Man United chief Ed Woodward predicts swift return to Europe's top table after revealing record earnings
Executive vice-chairman Ed Woodward believes Manchester United are entering an exciting new chapter that can return the club to football's "pinnacle".
A general air of malaise had set in since Sir Alex Ferguson's exit, with the club missing out on Champions League qualification in two of the three years following his retirement in 2013.
Last season's fifth-place finish in the Premier League meant FA Cup glory was not enough to save manager Louis van Gaal, with Jose Mourinho swiftly named his successor at Old Trafford.
That along with the high-profile acquisition of Zlatan Ibrahimovic and world-record capture of Paul Pogba has helped to lift expectations, with Woodward excited that the club is "writing the next chapter".
"In May, we announced Jose Mourinho as our new manager," he told investors. "He needs no detailed introduction from me having won 23 trophies in 13 years.
"His appointment is a reflection of the club's determination to return to the pinnacle of our sport.
"Despite the result from Saturday (when United lost 2-1 at home to Manchester City), there is positive momentum behind the team this year and expect this season to be one of the most exciting in the Premier League's history.
"We've also signed several top-class players in (Eric) Bailly, (Henrikh) Mkhitaryan, Pogba and, of course, Ibrahimovic.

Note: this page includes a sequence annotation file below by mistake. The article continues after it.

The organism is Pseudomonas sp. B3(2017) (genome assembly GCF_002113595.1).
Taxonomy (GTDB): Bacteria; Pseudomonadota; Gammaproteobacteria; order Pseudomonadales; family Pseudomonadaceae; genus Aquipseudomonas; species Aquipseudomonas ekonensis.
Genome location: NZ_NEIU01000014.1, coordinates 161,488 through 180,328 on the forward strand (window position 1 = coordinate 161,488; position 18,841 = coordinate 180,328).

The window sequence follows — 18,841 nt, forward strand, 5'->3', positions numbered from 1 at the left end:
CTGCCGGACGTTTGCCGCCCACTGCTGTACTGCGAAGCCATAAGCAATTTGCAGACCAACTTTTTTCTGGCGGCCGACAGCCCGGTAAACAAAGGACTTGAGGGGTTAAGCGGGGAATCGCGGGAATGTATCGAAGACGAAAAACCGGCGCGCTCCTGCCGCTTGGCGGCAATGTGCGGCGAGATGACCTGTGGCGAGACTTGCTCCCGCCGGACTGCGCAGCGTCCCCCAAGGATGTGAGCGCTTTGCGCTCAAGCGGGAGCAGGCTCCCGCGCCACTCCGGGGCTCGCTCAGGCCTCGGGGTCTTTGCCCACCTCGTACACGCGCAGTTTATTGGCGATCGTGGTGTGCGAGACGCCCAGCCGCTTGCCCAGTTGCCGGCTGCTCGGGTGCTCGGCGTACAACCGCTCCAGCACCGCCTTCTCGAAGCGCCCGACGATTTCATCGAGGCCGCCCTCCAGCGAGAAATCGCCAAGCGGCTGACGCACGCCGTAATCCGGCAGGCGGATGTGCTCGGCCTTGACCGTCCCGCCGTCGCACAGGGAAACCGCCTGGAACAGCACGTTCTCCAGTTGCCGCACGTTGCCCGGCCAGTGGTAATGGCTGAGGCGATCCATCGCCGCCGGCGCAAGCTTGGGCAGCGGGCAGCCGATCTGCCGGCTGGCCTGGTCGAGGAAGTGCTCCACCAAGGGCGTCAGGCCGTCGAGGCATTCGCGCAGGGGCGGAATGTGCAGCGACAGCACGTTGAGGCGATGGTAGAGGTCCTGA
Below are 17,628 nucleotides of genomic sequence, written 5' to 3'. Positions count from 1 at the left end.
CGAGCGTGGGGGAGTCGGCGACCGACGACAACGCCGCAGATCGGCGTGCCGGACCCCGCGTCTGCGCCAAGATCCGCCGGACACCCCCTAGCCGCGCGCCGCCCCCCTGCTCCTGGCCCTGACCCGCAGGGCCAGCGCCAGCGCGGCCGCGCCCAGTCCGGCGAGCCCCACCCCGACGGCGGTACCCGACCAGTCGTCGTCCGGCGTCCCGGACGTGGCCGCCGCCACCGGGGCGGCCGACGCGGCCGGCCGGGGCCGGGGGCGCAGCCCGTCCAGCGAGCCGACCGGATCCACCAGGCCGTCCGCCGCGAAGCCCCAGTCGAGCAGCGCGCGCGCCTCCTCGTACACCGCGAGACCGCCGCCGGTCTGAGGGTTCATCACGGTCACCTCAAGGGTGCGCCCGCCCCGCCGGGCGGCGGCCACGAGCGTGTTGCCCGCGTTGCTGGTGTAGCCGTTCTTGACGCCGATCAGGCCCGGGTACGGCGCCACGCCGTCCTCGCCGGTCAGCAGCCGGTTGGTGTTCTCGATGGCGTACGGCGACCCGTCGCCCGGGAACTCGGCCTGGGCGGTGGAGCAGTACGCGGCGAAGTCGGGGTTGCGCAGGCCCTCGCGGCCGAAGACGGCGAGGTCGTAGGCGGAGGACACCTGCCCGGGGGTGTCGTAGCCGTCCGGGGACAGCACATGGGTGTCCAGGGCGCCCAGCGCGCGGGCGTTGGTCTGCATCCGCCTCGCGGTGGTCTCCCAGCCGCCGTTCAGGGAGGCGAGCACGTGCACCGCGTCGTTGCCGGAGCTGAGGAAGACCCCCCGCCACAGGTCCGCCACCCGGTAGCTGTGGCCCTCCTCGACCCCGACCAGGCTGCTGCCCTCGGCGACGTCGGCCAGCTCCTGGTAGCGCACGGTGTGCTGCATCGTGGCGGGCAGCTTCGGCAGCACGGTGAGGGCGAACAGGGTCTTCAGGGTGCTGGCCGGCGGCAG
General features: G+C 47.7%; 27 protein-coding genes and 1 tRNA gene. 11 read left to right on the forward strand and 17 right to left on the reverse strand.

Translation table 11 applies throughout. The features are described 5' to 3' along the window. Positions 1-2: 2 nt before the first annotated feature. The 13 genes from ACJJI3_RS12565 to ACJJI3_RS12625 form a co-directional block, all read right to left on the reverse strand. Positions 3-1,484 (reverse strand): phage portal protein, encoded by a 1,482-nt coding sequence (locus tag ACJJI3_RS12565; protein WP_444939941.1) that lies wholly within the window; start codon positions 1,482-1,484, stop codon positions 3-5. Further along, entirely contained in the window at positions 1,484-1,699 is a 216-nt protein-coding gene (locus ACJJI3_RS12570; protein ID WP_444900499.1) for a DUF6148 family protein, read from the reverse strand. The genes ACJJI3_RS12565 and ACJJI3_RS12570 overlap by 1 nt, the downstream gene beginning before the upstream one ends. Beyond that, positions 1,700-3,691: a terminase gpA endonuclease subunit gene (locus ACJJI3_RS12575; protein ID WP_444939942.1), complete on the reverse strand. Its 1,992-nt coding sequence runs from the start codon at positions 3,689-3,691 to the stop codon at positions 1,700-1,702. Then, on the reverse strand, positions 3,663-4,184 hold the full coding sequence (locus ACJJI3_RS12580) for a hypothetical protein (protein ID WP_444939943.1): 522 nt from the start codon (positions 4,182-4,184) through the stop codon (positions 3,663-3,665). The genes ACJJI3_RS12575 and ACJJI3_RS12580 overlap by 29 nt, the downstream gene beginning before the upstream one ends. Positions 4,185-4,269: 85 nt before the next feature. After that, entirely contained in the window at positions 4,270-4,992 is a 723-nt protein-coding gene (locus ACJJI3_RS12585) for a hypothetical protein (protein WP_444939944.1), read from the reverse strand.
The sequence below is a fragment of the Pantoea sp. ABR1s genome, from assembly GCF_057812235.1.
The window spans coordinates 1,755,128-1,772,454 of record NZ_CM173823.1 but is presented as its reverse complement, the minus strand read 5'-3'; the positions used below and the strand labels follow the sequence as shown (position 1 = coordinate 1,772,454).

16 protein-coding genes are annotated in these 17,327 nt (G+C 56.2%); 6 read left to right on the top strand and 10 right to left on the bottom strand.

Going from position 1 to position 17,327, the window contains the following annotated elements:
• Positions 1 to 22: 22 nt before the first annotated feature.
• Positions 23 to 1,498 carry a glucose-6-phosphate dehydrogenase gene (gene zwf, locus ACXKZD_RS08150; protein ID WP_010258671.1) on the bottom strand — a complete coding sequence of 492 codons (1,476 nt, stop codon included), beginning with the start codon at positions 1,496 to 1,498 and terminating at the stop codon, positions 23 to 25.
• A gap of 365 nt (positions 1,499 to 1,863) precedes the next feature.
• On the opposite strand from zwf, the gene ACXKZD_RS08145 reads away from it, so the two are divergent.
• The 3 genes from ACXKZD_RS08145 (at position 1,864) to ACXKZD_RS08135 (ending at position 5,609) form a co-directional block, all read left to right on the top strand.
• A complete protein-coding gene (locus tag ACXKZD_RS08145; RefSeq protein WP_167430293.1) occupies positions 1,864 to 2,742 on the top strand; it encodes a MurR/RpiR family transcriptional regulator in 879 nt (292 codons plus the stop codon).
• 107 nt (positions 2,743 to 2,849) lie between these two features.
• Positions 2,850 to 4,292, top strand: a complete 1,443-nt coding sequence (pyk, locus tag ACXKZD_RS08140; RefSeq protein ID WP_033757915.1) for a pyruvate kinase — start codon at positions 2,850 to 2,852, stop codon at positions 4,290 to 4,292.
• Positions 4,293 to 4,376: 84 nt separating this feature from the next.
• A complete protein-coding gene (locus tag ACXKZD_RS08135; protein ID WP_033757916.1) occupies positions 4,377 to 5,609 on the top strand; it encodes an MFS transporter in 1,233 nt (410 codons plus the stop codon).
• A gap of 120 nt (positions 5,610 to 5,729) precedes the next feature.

"We believe our investment in these players will better position us to challenge for trophies in the coming years. "
Woodward, speaking for the first time since Mourinho's appointment, added: "These are very exciting times for Manchester United and we're optimistic for the season ahead and for our longer term future.
"Our club remains at the top of the sport and global interest in football has never been higher."
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Woodward was basking in the afterglow of United's record-breaking financial results, which showed they had become the first UK club to earn more than half a billion pounds in a single year.
The accounts up until June 30, 2016 showed the club's revenue was £515.3million, which is predicted to rise to between £530m and £540m at the end of the next financial year - albeit a figure less than Barcelona's 679million euros (£570million) revenue announced in July.
United have enjoyed record operating profit of £68.9m in 2015-16, with broadcasting revenue up 30.4 percent to £140.4m as matchday revenues rose 17.7 percent to 106.6m.
Commercial revenue rose 36.3 percent to £268.3m in a year that the agreement with Adidas came into play, helping retail revenues rise 207.9 per cent.
United's net debt increased 2.2 percent to £260.9m, with that £5.7m change pinned on the impact of exchange rate movements on their US dollar denominated debt.
Total operating expenses were £436.6m - a 12.8 percent increase - and employee benefit expenses £232.2m, an increase of 14.6 percent primarily thanks to contract extensions and a rise in salaries due to Champions League participation.
There is no increase this term as United will ply their trade in the Europa League, but Woodward is still expecting record revenues next year.
"Our record Fiscal 2016 financial performance reflects the continued underlying strength of the business and the club is on target to achieve record revenues in 2017, even without a contribution from the Champions League," he said.
"This strong financial performance has enabled us to invest in our squad, team management and facilities to position us to challenge for, and win, trophies in the coming years."